Assuntos
Atenção , Dança , Música , Desempenho Psicomotor , Humanos , Dança/psicologia , Feminino , Masculino , Adulto Jovem , Atenção/fisiologia , Desempenho Psicomotor/fisiologia , Adulto , Percepção Auditiva/fisiologia , Percepção do Tempo , Prática Psicológica , Reconhecimento Visual de Modelos/fisiologia , Adolescente , Percepção Visual/fisiologia , Tempo de Reação
20.
Hum Mov Sci ; 95: 103211, 2024 Jun.
Artigo em Inglês | MEDLINE | ID: mdl-38583276

RESUMO

Consecutive longitudinal axis rotations are very common in dance, ranging from head spins in break dance to pirouettes in ballet. They pose a rather formidable perceptuomotor challenge - and hence form an interesting window into human motor behaviour - yet they have been scarcely studied. In the present study, we investigated dancers' dizziness and postural stability after consecutive rotations. Rotations were performed actively or undergone passively, either with or without the use of a spotting technique in such an order that all 24 ordering options were offered at least once and not more than twice. Thirty-four dancers trained in ballet and/or contemporary dance (aged 27.2 ± 5.1 years) with a mean dance experience of 14.2 ± 7.1 years actively performed 14 revolutions in passé or coupé positions with a short gesture leg "foot down" after each revolution. In addition, they were passively turned through 14 revolutions on a motor-driven rotating chair. Participants' centre-of-pressure (COP) displacement was measured on a force-plate before and after the rotations. Moreover, the dancers indicated their subjective feeling of dizziness on a scale from 0 to 20 directly after the rotations. Both the active and passive conditions were completed with and without the dancers spotting. As expected, dizziness was worse after rotations without the adoption of the spotting technique, both in active and passive rotations. However, the pre-post difference in COP area after active rotations was unaffected by spotting, whereas in the passive condition, spotting diminished this difference. Our results thus suggest that adopting the spotting technique is a useful tool for dizziness reduction in dancers who have to perform multiple rotations. Moreover, spotting appears most beneficial for postural stability when it involves less postural control challenges, such as when seated on a chair and occurs in situations with limited somatosensory feedback (e.g., from the cutaneous receptors in the feet). However, the unexpected finding that spotting did not help postural stability after active rotations needs to be investigated further in future studies, for example with a detailed analysis of whole-body kinematics and eye-tracking.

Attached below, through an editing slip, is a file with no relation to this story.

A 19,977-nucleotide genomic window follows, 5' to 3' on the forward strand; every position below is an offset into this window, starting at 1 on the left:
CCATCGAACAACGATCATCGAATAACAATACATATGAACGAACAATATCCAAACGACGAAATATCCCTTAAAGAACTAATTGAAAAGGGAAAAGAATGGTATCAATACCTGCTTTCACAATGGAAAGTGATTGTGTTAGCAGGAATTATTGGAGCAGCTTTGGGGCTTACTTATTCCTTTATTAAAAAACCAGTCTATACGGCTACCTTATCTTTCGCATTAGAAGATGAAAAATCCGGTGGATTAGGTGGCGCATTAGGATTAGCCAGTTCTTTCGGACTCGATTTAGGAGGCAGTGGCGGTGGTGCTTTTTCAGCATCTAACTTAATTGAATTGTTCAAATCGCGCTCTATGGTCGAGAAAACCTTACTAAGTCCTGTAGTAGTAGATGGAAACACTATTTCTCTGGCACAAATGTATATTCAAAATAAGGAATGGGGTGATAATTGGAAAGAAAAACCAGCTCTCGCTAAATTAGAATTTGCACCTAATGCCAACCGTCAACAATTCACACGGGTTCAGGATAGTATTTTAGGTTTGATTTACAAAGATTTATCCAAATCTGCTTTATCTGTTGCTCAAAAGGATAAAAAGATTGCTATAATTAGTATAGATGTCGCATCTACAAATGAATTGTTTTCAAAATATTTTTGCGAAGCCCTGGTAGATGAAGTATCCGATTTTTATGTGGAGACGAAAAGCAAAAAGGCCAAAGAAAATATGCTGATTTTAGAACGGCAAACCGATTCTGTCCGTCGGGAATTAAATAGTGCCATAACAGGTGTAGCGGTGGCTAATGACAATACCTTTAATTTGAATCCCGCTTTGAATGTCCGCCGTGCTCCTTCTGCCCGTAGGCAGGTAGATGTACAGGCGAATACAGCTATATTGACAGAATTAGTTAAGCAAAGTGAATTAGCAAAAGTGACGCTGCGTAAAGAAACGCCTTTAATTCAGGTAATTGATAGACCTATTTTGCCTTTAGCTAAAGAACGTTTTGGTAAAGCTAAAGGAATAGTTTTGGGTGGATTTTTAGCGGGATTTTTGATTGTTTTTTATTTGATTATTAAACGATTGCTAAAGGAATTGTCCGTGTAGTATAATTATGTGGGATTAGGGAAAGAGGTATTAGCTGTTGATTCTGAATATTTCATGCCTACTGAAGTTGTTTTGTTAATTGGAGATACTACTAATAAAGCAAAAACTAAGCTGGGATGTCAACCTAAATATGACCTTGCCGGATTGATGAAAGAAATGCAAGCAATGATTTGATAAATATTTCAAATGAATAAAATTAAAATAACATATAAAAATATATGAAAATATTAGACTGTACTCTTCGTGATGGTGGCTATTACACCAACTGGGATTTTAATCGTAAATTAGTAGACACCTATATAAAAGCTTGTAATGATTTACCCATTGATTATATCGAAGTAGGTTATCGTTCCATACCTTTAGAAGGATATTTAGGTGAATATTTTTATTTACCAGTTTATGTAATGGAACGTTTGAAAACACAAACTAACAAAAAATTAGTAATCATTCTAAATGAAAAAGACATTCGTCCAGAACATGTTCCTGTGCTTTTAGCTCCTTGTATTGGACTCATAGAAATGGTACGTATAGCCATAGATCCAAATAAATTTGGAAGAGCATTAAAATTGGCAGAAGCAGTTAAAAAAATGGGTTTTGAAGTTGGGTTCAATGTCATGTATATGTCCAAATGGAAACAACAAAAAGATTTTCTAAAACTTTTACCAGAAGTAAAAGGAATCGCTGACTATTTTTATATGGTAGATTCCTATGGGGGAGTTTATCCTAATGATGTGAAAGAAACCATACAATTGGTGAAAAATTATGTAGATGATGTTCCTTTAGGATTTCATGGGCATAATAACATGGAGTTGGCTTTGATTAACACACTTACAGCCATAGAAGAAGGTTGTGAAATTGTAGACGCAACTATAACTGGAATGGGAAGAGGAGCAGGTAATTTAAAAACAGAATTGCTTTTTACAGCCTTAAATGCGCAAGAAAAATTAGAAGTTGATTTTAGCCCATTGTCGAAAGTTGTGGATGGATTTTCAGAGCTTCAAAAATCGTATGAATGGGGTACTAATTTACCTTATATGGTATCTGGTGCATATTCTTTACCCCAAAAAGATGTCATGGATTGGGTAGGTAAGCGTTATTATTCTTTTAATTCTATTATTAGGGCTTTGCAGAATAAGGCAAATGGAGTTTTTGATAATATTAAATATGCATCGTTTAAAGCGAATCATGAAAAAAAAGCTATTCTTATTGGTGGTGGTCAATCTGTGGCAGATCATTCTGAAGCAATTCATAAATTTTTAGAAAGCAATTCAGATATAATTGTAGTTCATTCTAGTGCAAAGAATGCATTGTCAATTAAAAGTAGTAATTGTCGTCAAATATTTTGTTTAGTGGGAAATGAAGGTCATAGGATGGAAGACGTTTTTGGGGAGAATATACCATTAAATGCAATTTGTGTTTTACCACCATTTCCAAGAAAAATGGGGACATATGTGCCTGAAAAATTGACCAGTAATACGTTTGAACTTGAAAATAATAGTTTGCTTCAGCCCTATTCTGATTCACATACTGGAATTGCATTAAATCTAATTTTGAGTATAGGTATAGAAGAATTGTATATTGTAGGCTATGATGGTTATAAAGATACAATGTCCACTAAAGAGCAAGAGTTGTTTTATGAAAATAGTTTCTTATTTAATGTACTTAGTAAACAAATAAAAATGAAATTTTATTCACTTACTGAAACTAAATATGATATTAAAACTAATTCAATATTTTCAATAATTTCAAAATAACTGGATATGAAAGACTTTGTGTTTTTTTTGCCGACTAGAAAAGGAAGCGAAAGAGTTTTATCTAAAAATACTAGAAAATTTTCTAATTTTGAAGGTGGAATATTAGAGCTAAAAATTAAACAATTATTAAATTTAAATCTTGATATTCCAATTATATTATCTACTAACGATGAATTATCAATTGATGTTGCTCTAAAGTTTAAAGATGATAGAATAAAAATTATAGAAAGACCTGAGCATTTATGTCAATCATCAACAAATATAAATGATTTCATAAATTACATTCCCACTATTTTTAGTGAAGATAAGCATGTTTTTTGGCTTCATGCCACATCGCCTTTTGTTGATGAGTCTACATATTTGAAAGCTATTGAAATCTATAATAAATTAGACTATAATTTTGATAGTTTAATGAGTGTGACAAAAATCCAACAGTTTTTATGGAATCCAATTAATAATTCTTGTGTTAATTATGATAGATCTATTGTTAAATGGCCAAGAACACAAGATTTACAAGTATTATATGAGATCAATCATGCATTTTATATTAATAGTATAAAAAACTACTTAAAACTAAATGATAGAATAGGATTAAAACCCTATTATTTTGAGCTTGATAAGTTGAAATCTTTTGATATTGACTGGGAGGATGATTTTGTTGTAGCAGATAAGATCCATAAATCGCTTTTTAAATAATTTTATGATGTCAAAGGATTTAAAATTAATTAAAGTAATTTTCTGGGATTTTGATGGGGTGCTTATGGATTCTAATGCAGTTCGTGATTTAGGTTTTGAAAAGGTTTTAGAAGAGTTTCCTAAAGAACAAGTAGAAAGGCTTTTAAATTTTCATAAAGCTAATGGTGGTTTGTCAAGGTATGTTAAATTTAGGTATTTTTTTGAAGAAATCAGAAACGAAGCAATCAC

Assuntos
Dança , Tontura , Equilíbrio Postural , Humanos , Dança/fisiologia , Equilíbrio Postural/fisiologia , Tontura/fisiopatologia , Feminino , Adulto , Masculino , Rotação , Adulto Jovem , Fenômenos Biomecânicos/fisiologia